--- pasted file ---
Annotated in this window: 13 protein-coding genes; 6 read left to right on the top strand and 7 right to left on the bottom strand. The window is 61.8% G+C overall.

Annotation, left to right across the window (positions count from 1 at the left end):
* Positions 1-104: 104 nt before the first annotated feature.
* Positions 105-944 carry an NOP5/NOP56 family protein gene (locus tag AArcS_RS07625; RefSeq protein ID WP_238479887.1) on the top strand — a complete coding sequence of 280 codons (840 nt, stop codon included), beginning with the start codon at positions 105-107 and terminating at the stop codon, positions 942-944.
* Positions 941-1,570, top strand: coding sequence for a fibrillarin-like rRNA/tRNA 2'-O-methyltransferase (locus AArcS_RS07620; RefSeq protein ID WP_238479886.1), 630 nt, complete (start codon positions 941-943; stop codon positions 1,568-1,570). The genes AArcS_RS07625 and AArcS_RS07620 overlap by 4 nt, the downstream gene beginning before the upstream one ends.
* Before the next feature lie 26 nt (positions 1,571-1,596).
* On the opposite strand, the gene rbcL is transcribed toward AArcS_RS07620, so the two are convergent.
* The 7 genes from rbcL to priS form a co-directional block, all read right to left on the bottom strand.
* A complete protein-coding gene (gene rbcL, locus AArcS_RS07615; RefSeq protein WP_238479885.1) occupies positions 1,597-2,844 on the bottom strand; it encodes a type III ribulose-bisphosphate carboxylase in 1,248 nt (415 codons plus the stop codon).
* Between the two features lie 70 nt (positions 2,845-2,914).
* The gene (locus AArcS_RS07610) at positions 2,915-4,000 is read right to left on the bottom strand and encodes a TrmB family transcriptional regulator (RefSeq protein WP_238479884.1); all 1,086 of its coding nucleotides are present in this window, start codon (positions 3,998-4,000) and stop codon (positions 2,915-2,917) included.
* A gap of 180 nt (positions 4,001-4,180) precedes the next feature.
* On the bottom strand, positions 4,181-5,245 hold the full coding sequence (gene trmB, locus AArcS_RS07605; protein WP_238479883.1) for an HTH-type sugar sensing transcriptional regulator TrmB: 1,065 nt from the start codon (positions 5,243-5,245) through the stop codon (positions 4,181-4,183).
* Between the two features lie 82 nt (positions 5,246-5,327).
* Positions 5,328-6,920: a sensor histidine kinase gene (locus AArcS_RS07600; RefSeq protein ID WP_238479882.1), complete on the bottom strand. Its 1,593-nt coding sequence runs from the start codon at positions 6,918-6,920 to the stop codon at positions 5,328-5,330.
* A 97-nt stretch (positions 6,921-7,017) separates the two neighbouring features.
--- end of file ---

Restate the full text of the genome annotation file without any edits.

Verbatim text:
Annotated in this window: 13 protein-coding genes; 6 read left to right on the top strand and 7 right to left on the bottom strand. The window is 61.8% G+C overall.

Annotation, left to right across the window (positions count from 1 at the left end):
* Positions 1-104: 104 nt before the first annotated feature.
* Positions 105-944 carry an NOP5/NOP56 family protein gene (locus tag AArcS_RS07625; RefSeq protein ID WP_238479887.1) on the top strand — a complete coding sequence of 280 codons (840 nt, stop codon included), beginning with the start codon at positions 105-107 and terminating at the stop codon, positions 942-944.
* Positions 941-1,570, top strand: coding sequence for a fibrillarin-like rRNA/tRNA 2'-O-methyltransferase (locus AArcS_RS07620; RefSeq protein ID WP_238479886.1), 630 nt, complete (start codon positions 941-943; stop codon positions 1,568-1,570). The genes AArcS_RS07625 and AArcS_RS07620 overlap by 4 nt, the downstream gene beginning before the upstream one ends.
* Before the next feature lie 26 nt (positions 1,571-1,596).
* On the opposite strand, the gene rbcL is transcribed toward AArcS_RS07620, so the two are convergent.
* The 7 genes from rbcL to priS form a co-directional block, all read right to left on the bottom strand.
* A complete protein-coding gene (gene rbcL, locus AArcS_RS07615; RefSeq protein WP_238479885.1) occupies positions 1,597-2,844 on the bottom strand; it encodes a type III ribulose-bisphosphate carboxylase in 1,248 nt (415 codons plus the stop codon).
* Between the two features lie 70 nt (positions 2,845-2,914).
* The gene (locus AArcS_RS07610) at positions 2,915-4,000 is read right to left on the bottom strand and encodes a TrmB family transcriptional regulator (RefSeq protein WP_238479884.1); all 1,086 of its coding nucleotides are present in this window, start codon (positions 3,998-4,000) and stop codon (positions 2,915-2,917) included.
* A gap of 180 nt (positions 4,001-4,180) precedes the next feature.
* On the bottom strand, positions 4,181-5,245 hold the full coding sequence (gene trmB, locus AArcS_RS07605; protein WP_238479883.1) for an HTH-type sugar sensing transcriptional regulator TrmB: 1,065 nt from the start codon (positions 5,243-5,245) through the stop codon (positions 4,181-4,183).
* Between the two features lie 82 nt (positions 5,246-5,327).
* Positions 5,328-6,920: a sensor histidine kinase gene (locus AArcS_RS07600; RefSeq protein ID WP_238479882.1), complete on the bottom strand. Its 1,593-nt coding sequence runs from the start codon at positions 6,918-6,920 to the stop codon at positions 5,328-5,330.
* A 97-nt stretch (positions 6,921-7,017) separates the two neighbouring features.